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I am looking at a problem where the sum of the individual $X_i$ is $S_n=X_1+\dotsm+X_n$. The probability is given as, $P(X_i=i)=P(X_i=-i)=\frac{i^{-\alpha}}{4}$ and $P(X_i=0)=1-\frac{i^{-\alpha}}{2}$.

The task is to find two functions of $\alpha$ such that $(S_{n}- a_n(\alpha))/b_n(\alpha) \implies N(0,1)$ where $\alpha \in (0,1)$.

By CLT $\frac{S_n-n\mu}{\sigma\sqrt{n}} \implies N(0,1)$

So this implies that $a_n(\alpha)=n\mu$ and $b_n(\alpha)=\sigma\sqrt{n}$.

I startet calculating the expected value, which is found as;

$EX_i=0$

Further for the variance;

$Var(X_i)=\sum_{i=1}^{\infty}\frac{i^{2-\alpha}}{2}$

But when I looked at the converging sum it is clear since $\alpha \in (0,1)$ the sum is divergence.

Therefore am I wondering if I have done the wrong approach, and if so how it should be done.

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    $\begingroup$ For $\alpha \le 3$ the variance of $S_n$ is diverging, so be careful. Maybe check the Lindeberg conditions. $\endgroup$ Commented Dec 10, 2018 at 7:59
  • $\begingroup$ Hint: although the variance of $S_n$ may be expressed as a finite (not infinite!) sum with no simple closed form, it can be closely approximated by an integral whose value asymptotically is $n^{3-\alpha}/(3-\alpha).$ What happens when you use this variance to standardize $S_n$? $\endgroup$
    – whuber
    Commented Dec 10, 2018 at 15:42

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You're on the right track, but one modification is needed: the variance of $S_n$ is a finite sum, because $S_n$ is a sum of a finite number of independent variables (whence their variances add):

$$\operatorname{Var}(S_n) = \operatorname{Var}\left(\sum_{i=1}^n X_i\right) = \sum_{i=1}^n \operatorname{Var}(X_i) = \sum_{i=1}^n \frac{i^{2-\alpha}}{2}.$$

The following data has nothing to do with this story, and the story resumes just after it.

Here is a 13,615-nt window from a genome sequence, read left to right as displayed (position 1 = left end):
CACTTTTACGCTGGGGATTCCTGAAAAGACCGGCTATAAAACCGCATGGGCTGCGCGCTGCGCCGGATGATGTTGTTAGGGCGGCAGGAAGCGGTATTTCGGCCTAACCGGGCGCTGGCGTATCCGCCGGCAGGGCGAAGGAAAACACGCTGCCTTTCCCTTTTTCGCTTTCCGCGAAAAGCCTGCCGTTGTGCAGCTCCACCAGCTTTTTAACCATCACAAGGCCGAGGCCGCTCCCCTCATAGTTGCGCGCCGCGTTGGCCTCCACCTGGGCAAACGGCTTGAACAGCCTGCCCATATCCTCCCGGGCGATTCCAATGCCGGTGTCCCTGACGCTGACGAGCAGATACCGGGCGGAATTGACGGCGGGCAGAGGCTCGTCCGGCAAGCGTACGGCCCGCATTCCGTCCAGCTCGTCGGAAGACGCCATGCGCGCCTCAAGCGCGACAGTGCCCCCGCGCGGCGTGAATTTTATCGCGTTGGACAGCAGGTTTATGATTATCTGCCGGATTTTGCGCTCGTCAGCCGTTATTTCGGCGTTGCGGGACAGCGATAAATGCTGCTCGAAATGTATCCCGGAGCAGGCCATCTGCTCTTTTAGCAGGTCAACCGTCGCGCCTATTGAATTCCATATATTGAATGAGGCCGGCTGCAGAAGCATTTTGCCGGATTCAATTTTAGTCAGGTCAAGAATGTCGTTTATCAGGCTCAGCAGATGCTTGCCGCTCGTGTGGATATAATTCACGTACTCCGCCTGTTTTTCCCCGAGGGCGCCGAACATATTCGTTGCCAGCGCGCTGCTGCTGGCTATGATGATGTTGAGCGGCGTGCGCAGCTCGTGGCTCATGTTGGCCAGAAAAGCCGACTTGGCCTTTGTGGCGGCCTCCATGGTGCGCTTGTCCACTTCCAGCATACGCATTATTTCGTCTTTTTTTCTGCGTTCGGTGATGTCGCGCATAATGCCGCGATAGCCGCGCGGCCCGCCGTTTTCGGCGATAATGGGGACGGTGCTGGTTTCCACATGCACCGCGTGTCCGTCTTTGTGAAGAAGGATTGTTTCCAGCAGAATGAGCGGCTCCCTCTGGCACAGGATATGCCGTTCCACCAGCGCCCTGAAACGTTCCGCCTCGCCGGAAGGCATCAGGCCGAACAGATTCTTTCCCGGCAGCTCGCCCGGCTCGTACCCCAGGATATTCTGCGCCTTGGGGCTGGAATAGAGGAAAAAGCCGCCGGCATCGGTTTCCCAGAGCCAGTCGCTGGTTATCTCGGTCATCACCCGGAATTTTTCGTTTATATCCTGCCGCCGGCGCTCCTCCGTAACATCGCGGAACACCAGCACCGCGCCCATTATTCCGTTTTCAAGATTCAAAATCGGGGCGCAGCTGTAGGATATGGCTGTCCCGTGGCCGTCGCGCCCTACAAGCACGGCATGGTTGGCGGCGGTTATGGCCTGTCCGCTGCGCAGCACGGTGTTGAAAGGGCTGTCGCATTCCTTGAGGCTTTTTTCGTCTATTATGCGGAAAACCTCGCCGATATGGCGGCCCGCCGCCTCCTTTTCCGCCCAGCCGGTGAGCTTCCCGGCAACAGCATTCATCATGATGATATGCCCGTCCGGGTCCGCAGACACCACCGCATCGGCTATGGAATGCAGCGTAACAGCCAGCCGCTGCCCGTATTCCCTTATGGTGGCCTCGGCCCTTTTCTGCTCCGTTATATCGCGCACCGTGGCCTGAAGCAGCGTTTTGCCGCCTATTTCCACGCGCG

The variances of the $X_i$ were computed from the definition (suitable for any discrete variable)

$$\begin{aligned} \operatorname{Var}(X_i) &= \sum_{x\in\mathbb{R}}\Pr(X_i=x) (x-E[X_i])^2\\ &= \frac{i^{-\alpha}}{4}(-i-0)^2+\frac{i^{-\alpha}}{4}(i-0)^2 + \left(1-\frac{i^{-\alpha}}{2}\right)(0-0)^2 \\ &= \frac{i^{2-\alpha}}{2}. \end{aligned}$$

The variance of $S_n$ can be closely approximated because it is an upper and lower Riemann sum for two simple integrals,

$$\frac{n^{3-\alpha}-1}{3-\alpha}=\int_1^n x^{2-\alpha}\,\mathrm{d}x \le \sum_{i=1}^n i^{2-\alpha} \le \int_0^n x^{2-\alpha}\,\mathrm{d}x=\frac{n^{3-\alpha}}{3-\alpha}.$$

Although this does grow without bound, for every $n$ it is finite and its square root can be used to normalize $S_n$ approximately, indicating you should evaluate the limiting behavior of

$$\frac{S_n - 0}{\sqrt{n^{3-\alpha}/(3-\alpha) + O(1)}} = n^{(\alpha-3)/2}S_n + O(n^{(\alpha-3)/2})$$

You should conclude that $b_n(\alpha)$ ought to be asymptotically close to $n^{(\alpha-3)/2}$ (and you can take it to equal that expression).

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